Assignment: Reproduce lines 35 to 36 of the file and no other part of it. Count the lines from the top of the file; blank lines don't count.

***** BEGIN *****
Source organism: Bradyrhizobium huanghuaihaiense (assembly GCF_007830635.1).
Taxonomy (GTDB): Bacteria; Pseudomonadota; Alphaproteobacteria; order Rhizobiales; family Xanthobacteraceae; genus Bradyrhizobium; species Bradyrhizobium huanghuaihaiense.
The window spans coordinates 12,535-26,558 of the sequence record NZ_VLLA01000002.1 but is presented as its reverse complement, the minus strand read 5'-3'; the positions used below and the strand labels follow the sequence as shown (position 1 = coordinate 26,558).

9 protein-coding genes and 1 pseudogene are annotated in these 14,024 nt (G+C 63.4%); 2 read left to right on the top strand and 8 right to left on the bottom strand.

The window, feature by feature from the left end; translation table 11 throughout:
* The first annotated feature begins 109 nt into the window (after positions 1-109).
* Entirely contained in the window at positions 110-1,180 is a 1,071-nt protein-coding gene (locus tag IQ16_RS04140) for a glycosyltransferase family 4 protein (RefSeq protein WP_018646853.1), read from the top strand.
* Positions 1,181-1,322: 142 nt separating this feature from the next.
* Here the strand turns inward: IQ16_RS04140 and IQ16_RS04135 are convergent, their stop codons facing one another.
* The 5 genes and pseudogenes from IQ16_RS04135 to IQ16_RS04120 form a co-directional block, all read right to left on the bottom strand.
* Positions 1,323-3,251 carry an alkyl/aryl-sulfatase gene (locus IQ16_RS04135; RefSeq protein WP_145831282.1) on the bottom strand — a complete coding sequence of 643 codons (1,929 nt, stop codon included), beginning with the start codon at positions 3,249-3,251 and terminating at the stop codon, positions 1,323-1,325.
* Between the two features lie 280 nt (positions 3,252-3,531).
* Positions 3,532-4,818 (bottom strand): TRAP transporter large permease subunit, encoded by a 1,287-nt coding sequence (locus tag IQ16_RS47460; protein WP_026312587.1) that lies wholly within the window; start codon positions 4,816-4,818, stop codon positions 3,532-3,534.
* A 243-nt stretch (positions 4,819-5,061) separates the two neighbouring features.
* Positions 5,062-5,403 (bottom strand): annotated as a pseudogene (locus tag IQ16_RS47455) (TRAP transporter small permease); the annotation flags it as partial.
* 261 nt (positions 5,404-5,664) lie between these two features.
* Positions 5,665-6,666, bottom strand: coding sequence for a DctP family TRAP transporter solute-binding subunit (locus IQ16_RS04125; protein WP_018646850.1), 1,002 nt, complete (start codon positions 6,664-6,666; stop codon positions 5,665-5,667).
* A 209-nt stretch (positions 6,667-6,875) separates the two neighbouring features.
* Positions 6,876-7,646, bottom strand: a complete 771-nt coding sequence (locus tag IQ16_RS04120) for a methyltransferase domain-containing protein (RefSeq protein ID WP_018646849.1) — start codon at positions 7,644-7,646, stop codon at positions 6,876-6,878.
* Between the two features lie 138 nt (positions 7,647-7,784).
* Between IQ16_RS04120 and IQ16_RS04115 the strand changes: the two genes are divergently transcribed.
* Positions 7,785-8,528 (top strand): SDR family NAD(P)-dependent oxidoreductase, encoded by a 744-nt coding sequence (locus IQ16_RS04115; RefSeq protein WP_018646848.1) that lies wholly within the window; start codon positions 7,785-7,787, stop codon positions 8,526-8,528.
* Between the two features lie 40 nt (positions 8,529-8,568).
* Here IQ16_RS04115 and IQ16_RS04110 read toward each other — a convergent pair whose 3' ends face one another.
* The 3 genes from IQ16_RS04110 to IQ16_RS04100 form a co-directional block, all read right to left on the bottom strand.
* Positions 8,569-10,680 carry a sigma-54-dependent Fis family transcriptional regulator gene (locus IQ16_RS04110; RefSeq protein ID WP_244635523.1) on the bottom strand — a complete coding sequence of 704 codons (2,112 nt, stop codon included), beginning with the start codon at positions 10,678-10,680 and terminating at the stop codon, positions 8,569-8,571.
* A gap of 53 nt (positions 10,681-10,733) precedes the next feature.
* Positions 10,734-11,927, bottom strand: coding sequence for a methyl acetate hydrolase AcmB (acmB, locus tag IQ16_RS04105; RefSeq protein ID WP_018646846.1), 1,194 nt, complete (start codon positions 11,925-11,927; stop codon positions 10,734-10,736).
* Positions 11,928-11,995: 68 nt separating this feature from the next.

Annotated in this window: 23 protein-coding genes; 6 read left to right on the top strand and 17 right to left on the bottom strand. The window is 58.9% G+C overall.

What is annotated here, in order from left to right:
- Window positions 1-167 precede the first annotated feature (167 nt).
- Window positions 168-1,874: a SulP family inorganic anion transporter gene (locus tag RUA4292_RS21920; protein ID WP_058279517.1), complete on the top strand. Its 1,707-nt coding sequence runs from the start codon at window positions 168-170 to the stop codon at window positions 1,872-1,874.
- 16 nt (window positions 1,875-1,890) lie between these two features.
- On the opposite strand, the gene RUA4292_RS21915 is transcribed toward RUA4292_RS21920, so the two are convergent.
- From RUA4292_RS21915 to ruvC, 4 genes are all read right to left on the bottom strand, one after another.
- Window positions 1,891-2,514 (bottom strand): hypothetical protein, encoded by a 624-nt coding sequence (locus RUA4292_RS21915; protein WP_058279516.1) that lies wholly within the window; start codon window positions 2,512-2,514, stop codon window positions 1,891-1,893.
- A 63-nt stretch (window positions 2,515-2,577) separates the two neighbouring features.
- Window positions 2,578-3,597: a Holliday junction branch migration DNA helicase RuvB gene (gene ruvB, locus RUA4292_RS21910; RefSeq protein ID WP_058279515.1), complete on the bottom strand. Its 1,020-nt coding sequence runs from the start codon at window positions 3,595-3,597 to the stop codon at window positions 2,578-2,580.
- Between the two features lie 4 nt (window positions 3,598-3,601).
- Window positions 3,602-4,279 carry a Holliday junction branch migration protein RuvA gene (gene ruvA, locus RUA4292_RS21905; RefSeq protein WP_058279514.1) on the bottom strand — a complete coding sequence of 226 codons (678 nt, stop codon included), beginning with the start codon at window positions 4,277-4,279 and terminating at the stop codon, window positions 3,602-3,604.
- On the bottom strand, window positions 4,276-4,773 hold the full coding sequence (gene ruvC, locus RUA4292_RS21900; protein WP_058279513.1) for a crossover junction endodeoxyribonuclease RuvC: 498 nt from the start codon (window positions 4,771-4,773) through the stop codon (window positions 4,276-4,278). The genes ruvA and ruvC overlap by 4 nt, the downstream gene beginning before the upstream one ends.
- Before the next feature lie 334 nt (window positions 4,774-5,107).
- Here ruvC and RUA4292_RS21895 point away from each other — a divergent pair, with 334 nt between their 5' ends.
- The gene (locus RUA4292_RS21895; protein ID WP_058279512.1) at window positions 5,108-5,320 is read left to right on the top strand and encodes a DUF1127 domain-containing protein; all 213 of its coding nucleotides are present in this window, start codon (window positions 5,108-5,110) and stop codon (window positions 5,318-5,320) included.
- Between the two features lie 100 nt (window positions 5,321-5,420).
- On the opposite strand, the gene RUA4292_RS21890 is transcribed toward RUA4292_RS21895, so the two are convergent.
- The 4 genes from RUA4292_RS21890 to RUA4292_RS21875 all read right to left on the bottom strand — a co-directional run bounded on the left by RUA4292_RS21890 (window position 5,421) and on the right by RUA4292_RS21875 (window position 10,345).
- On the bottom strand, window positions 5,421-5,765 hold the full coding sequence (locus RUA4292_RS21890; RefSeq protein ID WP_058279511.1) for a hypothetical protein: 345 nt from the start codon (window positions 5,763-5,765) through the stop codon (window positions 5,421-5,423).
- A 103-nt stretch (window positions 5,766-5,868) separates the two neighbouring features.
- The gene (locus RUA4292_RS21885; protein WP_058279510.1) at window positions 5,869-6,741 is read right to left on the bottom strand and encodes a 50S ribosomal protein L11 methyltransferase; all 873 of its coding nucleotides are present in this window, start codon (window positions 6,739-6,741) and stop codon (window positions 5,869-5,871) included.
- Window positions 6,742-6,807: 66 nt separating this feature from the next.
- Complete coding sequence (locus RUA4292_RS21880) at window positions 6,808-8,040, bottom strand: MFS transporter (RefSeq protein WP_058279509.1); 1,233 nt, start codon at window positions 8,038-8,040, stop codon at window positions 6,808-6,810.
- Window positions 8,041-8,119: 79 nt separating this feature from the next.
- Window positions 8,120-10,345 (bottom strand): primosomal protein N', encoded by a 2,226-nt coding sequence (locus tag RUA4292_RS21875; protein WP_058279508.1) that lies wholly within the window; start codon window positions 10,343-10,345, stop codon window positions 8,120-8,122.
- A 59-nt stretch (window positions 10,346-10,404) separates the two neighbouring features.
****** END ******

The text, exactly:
- On the opposite strand, the gene RUA4292_RS21915 is transcribed toward RUA4292_RS21920, so the two are convergent.
- From RUA4292_RS21915 to ruvC, 4 genes are all read right to left on the bottom strand, one after another.